Those who witness someone experiencing alcohol poisoning or a drug overdose are often hesitant to call for help. They fear being arrested and being prosecuted for drug crimes. But, Pennsylvania Act 139 provides immunity from prosecution under certain circumstances to those responding to and reporting overdoses. Additionally, first responders, friends or family members may administer naloxone, an opioid reversal medicine, to those experiencing opioid overdoses.
Act 139 originally pertained only to underage drinking violations. This Good Samaritan provision aims to reduce alcohol poisoning deaths by providing immunity to those who report that someone is experiencing alcohol poisoning. The Act was subsequently extended to include drug overdoses in response to the recent increase in deaths from opioids.
In 2015, there were over 3,000 overdose deaths in Pennsylvania alone, according to the Drug Enforcement Agency. In fact, among people 25 to 64-years-old, drug overdoses cause more deaths than motor vehicle accidents. Act 139 allows first responders, as well as other members of the community, to lawfully administer naloxone to someone experiencing an overdose.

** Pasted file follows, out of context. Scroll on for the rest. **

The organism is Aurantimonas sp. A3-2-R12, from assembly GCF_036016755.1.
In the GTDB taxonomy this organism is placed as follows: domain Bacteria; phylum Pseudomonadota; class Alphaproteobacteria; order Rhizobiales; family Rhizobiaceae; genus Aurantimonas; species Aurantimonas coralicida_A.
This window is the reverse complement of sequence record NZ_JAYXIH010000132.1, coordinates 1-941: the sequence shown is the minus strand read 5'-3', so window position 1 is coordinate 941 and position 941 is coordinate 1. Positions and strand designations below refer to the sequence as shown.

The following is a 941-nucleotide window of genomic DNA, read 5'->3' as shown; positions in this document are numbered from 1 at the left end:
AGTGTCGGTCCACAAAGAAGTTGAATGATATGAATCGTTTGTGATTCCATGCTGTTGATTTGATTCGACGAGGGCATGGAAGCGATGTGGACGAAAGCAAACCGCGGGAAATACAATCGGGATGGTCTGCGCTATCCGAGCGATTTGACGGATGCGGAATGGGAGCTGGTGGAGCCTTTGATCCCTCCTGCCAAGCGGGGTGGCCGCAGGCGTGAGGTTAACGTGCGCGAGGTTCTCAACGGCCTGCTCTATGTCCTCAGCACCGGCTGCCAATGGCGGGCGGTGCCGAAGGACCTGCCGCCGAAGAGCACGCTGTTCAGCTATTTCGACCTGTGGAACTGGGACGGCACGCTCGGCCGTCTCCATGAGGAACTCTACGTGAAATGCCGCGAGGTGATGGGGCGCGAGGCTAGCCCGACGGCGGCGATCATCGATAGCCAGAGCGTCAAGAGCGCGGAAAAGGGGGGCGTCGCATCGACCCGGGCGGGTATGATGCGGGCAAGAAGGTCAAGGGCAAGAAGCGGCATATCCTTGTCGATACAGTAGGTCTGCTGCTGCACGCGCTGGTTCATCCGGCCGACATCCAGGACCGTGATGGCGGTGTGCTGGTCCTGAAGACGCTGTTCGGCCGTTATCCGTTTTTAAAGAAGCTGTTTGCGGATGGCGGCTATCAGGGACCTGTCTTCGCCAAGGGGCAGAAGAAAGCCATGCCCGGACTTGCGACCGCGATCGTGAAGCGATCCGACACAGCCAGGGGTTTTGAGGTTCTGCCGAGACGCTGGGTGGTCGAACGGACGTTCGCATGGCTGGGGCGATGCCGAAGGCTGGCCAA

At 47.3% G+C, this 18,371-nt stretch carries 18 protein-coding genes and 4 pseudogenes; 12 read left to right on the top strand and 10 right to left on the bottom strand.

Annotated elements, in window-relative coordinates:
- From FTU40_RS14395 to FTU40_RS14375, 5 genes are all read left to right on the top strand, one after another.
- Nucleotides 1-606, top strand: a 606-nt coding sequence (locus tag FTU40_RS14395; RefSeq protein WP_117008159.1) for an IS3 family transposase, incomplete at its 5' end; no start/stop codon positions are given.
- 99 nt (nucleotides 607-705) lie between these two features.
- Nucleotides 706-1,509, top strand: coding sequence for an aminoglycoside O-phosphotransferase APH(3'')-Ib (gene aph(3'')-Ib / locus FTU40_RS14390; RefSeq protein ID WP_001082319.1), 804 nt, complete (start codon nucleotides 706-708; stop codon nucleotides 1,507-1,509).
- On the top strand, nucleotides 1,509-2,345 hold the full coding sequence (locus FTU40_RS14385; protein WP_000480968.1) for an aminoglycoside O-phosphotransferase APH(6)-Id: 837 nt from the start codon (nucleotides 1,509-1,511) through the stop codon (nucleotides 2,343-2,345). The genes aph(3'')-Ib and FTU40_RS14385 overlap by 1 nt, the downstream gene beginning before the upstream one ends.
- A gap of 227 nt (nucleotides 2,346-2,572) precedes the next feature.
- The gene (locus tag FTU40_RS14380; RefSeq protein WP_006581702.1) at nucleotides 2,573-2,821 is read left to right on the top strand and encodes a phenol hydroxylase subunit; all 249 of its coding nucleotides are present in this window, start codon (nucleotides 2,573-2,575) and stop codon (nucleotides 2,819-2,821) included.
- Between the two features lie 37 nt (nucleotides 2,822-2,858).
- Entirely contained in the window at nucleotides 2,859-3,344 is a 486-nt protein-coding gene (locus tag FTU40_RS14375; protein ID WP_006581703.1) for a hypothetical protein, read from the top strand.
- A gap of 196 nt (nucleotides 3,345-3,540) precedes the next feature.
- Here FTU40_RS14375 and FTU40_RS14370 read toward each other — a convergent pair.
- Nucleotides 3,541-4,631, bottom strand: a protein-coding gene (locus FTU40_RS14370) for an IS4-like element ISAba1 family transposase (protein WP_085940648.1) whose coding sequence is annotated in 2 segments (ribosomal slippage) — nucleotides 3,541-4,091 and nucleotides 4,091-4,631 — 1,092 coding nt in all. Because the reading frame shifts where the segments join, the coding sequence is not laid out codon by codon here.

Naloxone is a medication that reverses the effects of opioids on the brain and respiratory system. According to the Act, first responders, acting with authorized health care professionals, may obtain, carry and administer naloxone when responding to an opioid overdose. The Good Samaritan provision encourages friends and loved ones to call for emergency medical services, if they witness someone experiencing an overdose. It provides them with certain criminal and civil protections, such as immunity from arrests and drug charges, if they report the overdose.
The public may be able to obtain naloxone and administer it to individuals experiencing an overdose, provided they complete training provided through the Department of Health. Therefore, friends and family of those addicted to heroin or opioids may prepare to administer naloxone, in the event of an overdose by undergoing this Department of Heath approved training. According to Pennsylvania's Good Samaritan laws, they may then assist in the prevention of fatal opioid overdoses without facing civil or criminal penalties for their good acts.